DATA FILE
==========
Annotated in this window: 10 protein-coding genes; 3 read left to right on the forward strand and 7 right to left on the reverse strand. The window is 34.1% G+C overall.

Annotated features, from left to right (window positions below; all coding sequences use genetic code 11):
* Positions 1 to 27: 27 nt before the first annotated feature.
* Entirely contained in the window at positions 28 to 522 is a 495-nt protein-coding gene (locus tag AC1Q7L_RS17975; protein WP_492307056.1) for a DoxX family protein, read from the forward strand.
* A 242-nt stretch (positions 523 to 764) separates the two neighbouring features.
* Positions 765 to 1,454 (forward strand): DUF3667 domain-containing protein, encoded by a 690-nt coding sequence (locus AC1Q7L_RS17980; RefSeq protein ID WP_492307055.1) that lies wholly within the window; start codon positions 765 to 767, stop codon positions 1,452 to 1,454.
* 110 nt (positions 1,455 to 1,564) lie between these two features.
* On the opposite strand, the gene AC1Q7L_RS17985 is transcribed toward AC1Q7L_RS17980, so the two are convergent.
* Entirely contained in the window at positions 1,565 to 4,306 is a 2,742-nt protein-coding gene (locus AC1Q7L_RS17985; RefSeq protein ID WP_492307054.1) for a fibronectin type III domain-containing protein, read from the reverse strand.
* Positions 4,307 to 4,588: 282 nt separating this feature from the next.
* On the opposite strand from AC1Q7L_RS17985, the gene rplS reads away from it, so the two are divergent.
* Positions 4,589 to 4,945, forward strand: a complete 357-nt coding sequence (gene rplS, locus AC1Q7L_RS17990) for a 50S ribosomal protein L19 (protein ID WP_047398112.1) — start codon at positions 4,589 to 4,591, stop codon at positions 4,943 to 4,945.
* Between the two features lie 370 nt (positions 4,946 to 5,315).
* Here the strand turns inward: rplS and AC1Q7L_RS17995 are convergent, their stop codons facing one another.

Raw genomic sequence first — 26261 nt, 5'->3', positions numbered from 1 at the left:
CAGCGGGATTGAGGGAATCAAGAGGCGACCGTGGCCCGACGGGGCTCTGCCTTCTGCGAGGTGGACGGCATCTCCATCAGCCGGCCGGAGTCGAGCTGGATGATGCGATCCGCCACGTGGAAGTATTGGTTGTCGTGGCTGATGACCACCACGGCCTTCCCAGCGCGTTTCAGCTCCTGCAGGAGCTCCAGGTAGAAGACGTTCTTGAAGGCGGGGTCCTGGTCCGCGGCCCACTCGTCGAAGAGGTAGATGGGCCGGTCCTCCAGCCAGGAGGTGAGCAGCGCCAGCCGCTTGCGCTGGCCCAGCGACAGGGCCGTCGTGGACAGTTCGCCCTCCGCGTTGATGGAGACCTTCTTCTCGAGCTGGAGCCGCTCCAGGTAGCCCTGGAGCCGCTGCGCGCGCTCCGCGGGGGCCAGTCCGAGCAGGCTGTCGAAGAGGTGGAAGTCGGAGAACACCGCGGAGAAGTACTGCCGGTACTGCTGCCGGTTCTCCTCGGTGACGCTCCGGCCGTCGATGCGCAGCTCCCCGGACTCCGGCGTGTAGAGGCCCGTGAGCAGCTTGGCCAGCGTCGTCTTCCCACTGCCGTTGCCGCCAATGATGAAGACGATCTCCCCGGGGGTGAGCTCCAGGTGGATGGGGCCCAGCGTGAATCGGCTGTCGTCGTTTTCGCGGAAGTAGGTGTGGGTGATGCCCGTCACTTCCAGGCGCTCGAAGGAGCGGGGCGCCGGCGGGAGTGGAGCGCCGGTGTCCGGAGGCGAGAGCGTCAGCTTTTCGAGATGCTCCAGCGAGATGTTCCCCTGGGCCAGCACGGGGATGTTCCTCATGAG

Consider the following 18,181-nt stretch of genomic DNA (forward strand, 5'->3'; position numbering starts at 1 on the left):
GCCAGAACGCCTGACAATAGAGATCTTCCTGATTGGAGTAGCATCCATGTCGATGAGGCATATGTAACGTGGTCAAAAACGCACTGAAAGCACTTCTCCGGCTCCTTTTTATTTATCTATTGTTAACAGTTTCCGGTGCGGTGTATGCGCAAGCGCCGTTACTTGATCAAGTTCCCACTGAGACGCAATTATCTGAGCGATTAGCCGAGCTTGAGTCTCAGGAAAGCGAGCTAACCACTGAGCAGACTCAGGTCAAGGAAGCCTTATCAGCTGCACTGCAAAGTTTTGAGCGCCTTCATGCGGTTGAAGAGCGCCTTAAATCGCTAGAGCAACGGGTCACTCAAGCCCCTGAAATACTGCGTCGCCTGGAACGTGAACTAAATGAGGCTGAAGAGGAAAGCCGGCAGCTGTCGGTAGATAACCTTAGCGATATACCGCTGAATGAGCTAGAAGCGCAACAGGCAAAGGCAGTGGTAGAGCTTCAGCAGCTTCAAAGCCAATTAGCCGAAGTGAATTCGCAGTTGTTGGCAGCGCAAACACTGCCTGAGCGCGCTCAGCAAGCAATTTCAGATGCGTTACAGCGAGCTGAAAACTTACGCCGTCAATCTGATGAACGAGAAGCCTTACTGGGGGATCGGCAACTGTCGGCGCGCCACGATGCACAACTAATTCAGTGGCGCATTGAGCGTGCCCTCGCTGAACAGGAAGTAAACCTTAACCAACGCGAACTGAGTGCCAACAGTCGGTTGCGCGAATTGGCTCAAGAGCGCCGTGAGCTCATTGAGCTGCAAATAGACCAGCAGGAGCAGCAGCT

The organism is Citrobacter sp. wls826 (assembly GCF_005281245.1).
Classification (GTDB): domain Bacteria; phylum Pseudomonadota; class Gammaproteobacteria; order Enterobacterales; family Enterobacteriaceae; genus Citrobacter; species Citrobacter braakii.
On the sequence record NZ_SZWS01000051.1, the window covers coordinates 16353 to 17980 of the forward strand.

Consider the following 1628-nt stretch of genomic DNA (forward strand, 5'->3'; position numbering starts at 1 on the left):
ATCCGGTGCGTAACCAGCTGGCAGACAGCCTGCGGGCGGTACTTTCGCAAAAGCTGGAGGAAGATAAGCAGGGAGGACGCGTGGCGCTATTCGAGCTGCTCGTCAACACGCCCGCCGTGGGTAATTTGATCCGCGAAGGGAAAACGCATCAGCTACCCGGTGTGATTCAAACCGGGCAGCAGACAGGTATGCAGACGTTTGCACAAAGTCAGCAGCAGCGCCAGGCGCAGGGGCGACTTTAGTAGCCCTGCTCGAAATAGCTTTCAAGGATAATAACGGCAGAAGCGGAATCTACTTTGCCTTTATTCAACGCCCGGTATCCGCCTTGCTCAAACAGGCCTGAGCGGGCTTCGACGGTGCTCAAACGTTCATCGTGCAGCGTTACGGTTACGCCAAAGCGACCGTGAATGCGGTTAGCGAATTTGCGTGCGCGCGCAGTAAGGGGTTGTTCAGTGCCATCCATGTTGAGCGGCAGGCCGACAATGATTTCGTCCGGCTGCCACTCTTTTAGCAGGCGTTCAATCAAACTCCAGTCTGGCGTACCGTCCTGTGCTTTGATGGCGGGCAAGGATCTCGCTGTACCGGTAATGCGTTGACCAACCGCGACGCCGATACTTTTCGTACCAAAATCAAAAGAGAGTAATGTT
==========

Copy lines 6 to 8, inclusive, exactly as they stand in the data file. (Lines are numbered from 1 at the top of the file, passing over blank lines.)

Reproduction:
* Positions 765 to 1,454 (forward strand): DUF3667 domain-containing protein, encoded by a 690-nt coding sequence (locus AC1Q7L_RS17980; RefSeq protein ID WP_492307055.1) that lies wholly within the window; start codon positions 765 to 767, stop codon positions 1,452 to 1,454.
* 110 nt (positions 1,455 to 1,564) lie between these two features.
* On the opposite strand, the gene AC1Q7L_RS17985 is transcribed toward AC1Q7L_RS17980, so the two are convergent.